In the pre-Internet age, the dumped boyfriend may have expressed his anger by throwing darts at her photo. These days, however, the outlets for vindictiveness have multiplied almost to infinity--and your reputation is more fragile than ever.
All of us now live under the threat of easy and instant humiliation. It's no longer just celebrities and business executives who need to think about aggressive reputation-protection and face-saving techniques.
Not long ago, people who routinely plugged their own names into online search engines were thought to be engaging in "vanity Googling." These days, it is an act of self-preservation. "Google yourself at least once a week," advises Richard Levick, who heads a strategic communications firm in Washington, D.C. "You need to track what's being said about you" on blogs, message boards and social-networking websites.
Any time you leave your house, you could be targeted. Drive over to Wal-Mart for a gallon of milk and you may end up on PeopleofWalmart.com. The site--not, needless to say, affiliated with the retailer--runs smirk-inducing photos of overweight or oddly dressed shoppers, most of them sent in by other shoppers.
Such sites raise the question: Have we become a more malicious society? There are differing views.
"Human nature hasn't changed," says Jonathan Bernstein, a crisis consultant in Los Angeles. "There have always been people whose aim in life was to cause pain to others. If they saw people embarrassing themselves, they got pleasure in sharing that information. Before the Internet, they had to gossip with their neighbors. Now they can gossip with the world."
Others argue that there has been a ratcheting up of meanness--that the changes in technology have made us nastier and more cynical. "It's like a blood sport," says Mr. Fink, who runs a crisis-management firm in Los Angeles. "It feels like everyone has their cellphone out, ready to take a photo that will hurt someone else."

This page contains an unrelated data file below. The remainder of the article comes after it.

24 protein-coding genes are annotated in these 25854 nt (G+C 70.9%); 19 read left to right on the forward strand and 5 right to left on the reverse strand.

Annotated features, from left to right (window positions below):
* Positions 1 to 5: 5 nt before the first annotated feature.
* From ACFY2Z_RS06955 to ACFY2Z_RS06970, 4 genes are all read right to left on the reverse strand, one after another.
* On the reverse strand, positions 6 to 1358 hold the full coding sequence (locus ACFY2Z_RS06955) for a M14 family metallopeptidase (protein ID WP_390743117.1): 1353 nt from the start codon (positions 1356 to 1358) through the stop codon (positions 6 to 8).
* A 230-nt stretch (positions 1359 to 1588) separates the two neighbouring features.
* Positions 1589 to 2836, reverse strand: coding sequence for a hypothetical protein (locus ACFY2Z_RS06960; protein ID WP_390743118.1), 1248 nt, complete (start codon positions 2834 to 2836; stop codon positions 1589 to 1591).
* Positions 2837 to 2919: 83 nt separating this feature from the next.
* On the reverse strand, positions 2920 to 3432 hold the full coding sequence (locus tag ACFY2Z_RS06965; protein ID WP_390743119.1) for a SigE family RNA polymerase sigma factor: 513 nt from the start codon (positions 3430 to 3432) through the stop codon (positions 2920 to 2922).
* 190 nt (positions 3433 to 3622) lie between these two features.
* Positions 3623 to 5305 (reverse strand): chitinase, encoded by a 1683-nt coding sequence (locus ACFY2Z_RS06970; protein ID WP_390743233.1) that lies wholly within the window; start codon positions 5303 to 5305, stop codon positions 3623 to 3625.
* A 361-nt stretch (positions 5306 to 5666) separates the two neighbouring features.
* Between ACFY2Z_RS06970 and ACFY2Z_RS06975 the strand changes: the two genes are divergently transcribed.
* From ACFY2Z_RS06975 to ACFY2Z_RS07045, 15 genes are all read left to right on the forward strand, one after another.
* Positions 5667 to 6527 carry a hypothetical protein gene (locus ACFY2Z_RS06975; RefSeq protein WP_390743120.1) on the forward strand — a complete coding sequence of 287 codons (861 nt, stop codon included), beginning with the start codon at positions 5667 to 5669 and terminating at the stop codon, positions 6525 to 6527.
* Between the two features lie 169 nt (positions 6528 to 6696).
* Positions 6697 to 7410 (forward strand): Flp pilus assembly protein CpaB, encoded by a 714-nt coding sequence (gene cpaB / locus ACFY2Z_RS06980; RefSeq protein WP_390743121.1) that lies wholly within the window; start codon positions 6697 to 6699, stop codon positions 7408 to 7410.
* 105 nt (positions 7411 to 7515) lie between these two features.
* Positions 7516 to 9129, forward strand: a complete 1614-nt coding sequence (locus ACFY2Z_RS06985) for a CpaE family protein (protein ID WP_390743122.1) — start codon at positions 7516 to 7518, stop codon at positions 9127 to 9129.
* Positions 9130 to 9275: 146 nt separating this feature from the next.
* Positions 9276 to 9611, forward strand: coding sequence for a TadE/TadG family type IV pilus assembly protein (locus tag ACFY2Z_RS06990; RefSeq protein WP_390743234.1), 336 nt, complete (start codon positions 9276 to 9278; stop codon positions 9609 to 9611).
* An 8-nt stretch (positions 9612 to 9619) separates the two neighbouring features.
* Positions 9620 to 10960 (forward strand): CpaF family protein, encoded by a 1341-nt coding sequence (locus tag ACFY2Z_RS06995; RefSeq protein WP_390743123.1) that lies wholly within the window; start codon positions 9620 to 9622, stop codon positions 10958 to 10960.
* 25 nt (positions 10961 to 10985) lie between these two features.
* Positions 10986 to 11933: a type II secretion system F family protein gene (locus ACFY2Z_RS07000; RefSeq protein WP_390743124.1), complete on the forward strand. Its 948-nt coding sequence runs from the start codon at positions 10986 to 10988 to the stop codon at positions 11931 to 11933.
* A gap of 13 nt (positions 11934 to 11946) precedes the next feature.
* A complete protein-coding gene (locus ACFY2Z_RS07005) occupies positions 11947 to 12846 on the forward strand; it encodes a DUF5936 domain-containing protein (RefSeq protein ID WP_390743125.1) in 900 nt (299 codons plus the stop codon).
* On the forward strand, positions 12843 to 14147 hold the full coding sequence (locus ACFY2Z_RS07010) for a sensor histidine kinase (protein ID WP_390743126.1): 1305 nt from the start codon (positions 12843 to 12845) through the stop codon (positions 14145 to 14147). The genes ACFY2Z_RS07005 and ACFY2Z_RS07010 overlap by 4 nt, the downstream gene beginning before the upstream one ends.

It's as if all of us now have our own printing presses and our own television studios, and we can use them for good or for evil. The problem is that too many of us succumb to the anonymity of the Web, says Parry Aftab, a cyber-security attorney based in Irvington, N.Y. "We're braver when we type. We don't have to look someone in their eyes. It's easier to be vicious, to cross the line between funny and cruel."
The epidemic of online belittling is also fueled by reality television, which has helped create "a culture of humiliation," argues Nicolaus Mills, a professor of American studies at Sarah Lawrence College in Bronxville, N.Y. When untalented singers are ridiculed in the early rounds of 'American Idol,' when contestants are dismissed on "The Apprentice," when B-list actors reveal their addictions on "Celebrity Rehab," viewers get to feel superior.
Even in sports, there is a rising specter of humiliation. In boxing, once your opponent is down on the mat, the fighting stops. But the rage now is Ultimate Fighting, which is all about beating an opponent into submission. Fighters can hit opponents when they're on the ground in defenseless positions. YouTube is filled with videos of these gruesome matches.
Meanwhile, it can be sobering and instructive to watch the speed with which high-profile people are publicly humiliated these days. Consider Whitney Houston. Last month, concertgoers overseas captured her poor performances on their cellphone video cameras. Within hours, clips of her mangling "I Will Always Love You" were all over the Internet, derailing her latest comeback attempt.
When it comes to spreading ridicule, the Web is now a hodgepodge of celebrity takedowns and videos of ugly brides or of kids who can't sing in the school play. Young people these days are especially vulnerable to such attacks, since so much of their lives are lived online.
The word "humiliation' is rooted in the Latin word humus, which means 'dirt.' Too much of our online world is now devoted to dirt, to the enterprise of immediately spreading embarrassing moments, or of exaggerating people's foibles," says Dr. Mills, the American studies professor.
He believes things can improve if more of us make a simple pledge, telling ourselves: "We're better than that."
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